40. 2 points
    pupper_donut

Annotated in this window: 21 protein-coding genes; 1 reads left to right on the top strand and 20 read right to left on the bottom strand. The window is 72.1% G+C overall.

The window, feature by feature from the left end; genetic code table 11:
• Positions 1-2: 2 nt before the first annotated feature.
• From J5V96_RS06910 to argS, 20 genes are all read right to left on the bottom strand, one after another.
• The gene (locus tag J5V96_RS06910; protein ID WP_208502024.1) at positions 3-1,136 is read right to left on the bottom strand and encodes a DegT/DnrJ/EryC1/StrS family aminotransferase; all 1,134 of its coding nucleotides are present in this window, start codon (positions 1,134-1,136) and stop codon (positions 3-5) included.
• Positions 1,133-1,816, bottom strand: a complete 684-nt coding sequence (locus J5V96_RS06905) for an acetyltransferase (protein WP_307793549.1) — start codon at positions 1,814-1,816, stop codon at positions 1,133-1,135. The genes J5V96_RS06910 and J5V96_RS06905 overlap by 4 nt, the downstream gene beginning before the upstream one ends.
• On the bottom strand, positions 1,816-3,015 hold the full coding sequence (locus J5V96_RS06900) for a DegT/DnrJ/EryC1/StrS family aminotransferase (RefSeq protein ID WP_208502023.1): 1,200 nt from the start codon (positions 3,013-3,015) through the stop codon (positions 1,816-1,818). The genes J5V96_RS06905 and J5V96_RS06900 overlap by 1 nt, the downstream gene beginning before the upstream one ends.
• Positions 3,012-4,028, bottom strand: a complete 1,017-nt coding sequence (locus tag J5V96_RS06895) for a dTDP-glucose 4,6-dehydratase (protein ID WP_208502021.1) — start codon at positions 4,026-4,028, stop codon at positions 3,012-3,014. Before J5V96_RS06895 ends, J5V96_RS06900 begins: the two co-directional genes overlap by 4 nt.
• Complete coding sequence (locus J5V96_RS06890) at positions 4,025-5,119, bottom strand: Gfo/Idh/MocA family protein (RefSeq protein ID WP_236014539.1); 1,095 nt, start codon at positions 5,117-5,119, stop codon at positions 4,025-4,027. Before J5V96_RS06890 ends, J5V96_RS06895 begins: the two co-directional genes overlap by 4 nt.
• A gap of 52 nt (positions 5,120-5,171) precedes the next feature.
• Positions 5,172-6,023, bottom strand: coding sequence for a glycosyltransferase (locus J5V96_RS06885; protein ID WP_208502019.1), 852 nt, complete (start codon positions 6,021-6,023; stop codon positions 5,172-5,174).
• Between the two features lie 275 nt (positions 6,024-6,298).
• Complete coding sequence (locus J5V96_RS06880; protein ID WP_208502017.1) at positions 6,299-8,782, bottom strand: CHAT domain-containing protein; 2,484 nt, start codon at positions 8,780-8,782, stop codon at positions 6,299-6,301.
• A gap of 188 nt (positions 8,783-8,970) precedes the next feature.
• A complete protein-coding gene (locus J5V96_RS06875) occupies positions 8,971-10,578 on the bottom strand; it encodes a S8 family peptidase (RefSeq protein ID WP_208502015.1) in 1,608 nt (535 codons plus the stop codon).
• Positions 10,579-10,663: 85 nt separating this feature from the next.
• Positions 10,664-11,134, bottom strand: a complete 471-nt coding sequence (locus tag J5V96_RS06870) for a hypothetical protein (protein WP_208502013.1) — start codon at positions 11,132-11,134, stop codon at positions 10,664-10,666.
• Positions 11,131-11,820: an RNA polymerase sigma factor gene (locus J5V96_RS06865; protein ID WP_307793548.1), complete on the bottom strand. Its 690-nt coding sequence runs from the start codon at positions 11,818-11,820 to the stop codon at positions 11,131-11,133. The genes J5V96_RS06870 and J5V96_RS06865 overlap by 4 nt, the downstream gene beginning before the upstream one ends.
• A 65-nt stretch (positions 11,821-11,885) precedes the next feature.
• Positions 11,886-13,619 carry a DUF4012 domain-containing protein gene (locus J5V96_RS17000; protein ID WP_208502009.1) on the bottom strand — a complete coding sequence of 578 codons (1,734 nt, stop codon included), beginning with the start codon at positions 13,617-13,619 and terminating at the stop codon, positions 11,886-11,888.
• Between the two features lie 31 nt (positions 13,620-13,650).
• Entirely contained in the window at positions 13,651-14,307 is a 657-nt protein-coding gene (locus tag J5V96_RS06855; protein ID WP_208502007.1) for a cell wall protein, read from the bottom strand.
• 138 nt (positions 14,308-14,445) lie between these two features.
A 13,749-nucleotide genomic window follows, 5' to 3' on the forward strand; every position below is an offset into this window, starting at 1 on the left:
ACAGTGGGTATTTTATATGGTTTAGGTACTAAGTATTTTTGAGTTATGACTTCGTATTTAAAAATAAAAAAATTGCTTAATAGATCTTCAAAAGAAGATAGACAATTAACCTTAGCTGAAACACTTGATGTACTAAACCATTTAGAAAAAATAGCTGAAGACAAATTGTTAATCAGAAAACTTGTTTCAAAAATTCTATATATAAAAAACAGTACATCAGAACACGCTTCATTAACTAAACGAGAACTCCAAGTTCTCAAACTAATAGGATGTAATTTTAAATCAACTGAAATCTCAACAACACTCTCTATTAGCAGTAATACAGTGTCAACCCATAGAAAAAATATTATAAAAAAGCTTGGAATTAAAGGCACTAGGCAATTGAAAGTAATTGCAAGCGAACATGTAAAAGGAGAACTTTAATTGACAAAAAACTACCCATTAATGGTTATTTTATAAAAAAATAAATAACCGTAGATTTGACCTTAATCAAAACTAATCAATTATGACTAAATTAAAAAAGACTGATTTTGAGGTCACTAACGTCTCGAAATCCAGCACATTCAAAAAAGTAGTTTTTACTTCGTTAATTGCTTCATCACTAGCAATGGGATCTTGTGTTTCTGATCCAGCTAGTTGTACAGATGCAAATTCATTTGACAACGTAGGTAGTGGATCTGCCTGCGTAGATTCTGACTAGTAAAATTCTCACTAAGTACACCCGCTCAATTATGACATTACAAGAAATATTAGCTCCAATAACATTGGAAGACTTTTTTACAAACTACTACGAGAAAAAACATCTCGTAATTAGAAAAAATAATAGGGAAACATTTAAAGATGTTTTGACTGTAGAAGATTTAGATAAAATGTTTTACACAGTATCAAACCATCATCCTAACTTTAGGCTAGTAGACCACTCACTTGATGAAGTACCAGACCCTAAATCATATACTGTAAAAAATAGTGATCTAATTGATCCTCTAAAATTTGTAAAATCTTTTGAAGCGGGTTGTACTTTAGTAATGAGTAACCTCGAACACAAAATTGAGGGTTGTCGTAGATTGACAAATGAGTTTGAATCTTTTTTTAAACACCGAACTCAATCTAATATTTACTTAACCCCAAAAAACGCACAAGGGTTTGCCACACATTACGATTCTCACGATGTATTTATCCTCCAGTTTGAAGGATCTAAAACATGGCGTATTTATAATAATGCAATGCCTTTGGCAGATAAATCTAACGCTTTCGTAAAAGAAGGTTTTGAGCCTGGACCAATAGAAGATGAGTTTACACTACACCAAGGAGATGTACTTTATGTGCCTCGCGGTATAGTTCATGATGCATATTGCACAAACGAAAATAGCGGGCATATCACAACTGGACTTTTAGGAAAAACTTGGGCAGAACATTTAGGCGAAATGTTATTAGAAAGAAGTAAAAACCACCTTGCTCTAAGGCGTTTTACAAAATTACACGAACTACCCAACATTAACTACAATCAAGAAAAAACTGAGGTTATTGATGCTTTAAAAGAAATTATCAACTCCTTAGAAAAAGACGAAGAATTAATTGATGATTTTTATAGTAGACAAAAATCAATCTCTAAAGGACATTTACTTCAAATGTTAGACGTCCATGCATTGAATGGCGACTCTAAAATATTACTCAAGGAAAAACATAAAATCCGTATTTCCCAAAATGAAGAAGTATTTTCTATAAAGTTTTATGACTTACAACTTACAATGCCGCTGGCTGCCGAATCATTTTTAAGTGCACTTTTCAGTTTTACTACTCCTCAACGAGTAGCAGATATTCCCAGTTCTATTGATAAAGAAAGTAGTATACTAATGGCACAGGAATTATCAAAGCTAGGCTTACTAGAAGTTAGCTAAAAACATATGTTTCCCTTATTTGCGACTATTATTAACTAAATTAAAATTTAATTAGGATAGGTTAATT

Flight Simulator X - Tutorial Series